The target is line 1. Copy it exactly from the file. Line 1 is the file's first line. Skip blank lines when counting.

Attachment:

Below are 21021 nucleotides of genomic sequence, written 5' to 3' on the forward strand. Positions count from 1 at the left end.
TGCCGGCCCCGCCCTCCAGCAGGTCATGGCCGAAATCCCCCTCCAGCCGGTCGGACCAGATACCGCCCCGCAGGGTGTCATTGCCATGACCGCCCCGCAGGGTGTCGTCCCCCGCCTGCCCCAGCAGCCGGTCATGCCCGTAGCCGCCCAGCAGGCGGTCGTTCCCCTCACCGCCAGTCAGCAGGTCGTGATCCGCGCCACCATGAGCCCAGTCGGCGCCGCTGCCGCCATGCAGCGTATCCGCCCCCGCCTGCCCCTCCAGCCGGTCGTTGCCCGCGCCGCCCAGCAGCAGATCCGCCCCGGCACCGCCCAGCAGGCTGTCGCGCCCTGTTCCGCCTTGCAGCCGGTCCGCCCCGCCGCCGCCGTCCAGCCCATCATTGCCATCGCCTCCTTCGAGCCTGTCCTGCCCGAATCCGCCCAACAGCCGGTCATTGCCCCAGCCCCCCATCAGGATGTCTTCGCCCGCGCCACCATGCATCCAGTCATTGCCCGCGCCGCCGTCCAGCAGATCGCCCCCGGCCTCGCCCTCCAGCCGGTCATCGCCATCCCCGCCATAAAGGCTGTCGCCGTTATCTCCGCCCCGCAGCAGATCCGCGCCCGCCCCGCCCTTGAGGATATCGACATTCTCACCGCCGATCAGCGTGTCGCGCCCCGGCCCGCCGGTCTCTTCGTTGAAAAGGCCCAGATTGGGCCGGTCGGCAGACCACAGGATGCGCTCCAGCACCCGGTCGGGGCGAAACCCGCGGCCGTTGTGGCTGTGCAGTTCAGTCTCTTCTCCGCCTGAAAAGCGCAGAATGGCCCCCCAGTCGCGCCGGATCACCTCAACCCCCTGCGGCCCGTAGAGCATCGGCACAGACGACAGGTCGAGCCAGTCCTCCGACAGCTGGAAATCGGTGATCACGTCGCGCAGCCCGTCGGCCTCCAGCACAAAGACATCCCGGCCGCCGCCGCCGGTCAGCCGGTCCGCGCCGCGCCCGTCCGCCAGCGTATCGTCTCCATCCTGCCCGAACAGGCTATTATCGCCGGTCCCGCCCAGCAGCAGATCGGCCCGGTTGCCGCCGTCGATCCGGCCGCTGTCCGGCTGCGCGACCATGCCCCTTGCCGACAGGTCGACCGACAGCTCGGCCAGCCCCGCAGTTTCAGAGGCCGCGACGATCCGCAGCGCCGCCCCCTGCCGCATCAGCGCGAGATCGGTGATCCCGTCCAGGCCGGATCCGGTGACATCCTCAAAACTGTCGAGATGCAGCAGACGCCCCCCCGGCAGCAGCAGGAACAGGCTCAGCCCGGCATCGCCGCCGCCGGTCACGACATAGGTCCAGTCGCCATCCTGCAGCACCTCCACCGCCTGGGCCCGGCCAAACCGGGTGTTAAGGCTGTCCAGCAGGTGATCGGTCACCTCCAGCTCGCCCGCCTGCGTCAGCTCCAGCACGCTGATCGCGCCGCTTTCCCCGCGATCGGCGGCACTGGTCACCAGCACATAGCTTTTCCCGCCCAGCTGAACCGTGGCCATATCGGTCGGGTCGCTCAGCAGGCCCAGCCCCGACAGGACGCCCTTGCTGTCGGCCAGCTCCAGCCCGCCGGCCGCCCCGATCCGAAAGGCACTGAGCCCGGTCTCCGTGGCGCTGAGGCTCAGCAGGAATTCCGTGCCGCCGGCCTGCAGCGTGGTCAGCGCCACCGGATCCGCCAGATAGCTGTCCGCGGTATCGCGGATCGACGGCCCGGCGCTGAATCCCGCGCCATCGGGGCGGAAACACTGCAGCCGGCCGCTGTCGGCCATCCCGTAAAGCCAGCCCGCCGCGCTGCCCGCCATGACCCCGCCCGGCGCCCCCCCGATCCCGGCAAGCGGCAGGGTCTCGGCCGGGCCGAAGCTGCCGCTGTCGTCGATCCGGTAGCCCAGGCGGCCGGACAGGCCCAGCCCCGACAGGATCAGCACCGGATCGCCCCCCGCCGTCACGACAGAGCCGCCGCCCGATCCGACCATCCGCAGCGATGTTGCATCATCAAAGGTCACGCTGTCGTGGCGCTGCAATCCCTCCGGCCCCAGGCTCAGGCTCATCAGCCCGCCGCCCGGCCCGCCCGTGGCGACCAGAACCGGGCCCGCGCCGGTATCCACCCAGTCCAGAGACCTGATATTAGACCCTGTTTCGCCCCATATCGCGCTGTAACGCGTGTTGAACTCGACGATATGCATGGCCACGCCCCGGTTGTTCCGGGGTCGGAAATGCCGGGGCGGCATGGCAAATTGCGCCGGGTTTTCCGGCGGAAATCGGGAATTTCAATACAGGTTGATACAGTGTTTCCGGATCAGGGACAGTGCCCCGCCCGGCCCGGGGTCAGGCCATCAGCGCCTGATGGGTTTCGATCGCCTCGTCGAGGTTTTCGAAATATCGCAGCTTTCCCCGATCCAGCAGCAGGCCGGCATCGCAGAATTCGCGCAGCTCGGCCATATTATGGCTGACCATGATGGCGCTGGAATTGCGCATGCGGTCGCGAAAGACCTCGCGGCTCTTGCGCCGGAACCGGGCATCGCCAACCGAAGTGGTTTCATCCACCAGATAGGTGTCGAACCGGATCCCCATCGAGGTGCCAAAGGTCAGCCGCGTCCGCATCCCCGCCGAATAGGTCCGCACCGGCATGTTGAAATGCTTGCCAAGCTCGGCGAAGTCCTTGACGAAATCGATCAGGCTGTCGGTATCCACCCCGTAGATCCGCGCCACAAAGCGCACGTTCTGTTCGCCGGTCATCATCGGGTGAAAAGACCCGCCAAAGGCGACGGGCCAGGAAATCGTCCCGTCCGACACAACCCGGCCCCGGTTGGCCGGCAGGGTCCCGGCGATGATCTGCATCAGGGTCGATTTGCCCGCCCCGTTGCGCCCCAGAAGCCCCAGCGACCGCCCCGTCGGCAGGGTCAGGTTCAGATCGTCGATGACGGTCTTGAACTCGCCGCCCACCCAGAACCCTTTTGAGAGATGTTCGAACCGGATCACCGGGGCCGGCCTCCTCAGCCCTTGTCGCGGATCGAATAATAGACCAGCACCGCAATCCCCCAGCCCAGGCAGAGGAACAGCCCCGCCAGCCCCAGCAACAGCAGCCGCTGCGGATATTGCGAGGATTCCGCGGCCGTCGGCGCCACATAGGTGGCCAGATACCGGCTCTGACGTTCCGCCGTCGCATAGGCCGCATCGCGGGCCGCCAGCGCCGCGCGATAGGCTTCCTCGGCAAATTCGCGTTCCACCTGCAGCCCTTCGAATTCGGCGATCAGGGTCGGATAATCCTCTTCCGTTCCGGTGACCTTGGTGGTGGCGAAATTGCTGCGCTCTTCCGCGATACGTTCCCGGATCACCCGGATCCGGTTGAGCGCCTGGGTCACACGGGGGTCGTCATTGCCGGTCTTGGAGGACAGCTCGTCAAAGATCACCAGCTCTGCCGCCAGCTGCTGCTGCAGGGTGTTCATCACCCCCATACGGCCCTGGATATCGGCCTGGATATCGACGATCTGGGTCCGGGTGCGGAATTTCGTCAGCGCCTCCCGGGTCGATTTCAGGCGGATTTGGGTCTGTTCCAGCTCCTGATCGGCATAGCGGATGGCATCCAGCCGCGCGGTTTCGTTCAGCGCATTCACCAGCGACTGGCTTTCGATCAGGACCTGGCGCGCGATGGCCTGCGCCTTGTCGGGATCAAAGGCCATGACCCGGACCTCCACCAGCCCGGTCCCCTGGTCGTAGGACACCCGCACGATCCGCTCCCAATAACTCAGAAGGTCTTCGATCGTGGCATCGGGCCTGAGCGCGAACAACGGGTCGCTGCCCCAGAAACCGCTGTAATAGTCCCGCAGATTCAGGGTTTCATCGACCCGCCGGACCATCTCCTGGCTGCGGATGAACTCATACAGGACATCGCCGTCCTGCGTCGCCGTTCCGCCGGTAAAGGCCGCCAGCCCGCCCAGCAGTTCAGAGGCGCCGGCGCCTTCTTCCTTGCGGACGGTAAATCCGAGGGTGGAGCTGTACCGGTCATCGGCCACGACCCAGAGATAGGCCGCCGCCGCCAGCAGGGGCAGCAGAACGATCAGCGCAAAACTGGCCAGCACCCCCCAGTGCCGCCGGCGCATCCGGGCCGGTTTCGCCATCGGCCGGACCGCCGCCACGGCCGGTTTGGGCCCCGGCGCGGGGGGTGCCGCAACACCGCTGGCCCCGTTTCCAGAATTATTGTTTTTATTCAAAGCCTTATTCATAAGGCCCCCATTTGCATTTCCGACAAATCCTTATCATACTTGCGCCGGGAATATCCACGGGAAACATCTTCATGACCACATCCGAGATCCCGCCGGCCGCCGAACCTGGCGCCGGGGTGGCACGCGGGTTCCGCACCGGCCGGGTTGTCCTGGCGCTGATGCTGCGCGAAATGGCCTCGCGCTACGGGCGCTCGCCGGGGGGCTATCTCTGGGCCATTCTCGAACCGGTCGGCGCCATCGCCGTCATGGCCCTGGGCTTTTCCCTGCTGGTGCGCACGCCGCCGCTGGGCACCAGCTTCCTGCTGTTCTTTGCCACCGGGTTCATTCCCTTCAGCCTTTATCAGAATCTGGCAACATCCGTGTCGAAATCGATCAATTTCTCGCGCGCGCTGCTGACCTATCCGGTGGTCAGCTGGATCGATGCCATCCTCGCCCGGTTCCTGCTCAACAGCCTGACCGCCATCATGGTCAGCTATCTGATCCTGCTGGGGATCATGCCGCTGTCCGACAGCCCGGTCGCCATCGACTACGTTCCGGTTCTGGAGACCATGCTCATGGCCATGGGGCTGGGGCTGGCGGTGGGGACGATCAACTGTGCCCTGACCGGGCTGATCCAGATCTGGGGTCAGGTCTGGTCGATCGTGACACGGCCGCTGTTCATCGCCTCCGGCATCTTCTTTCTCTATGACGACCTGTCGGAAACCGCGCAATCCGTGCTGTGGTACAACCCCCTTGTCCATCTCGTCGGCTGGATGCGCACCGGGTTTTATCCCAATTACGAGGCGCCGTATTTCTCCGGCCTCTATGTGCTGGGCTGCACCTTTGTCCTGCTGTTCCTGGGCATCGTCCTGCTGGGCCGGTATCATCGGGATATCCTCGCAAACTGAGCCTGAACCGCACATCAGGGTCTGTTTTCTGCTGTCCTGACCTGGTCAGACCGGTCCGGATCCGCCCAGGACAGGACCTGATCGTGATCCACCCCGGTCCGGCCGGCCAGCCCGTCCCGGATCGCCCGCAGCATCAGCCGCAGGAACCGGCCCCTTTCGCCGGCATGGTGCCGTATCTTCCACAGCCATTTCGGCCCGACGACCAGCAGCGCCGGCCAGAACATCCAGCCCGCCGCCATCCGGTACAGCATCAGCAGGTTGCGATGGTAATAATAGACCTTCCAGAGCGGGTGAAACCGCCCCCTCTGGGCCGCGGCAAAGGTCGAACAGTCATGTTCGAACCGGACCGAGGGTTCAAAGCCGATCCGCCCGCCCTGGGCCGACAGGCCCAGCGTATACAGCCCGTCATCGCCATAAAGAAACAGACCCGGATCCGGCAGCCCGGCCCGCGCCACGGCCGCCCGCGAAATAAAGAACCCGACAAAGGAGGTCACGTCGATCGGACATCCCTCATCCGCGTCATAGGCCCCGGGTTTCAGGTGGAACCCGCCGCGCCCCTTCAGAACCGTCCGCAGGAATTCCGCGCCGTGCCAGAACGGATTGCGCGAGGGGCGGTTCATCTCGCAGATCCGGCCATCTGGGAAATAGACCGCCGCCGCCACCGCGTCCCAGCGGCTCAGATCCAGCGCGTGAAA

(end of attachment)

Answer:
Below are 21021 nucleotides of genomic sequence, written 5' to 3' on the forward strand. Positions count from 1 at the left end.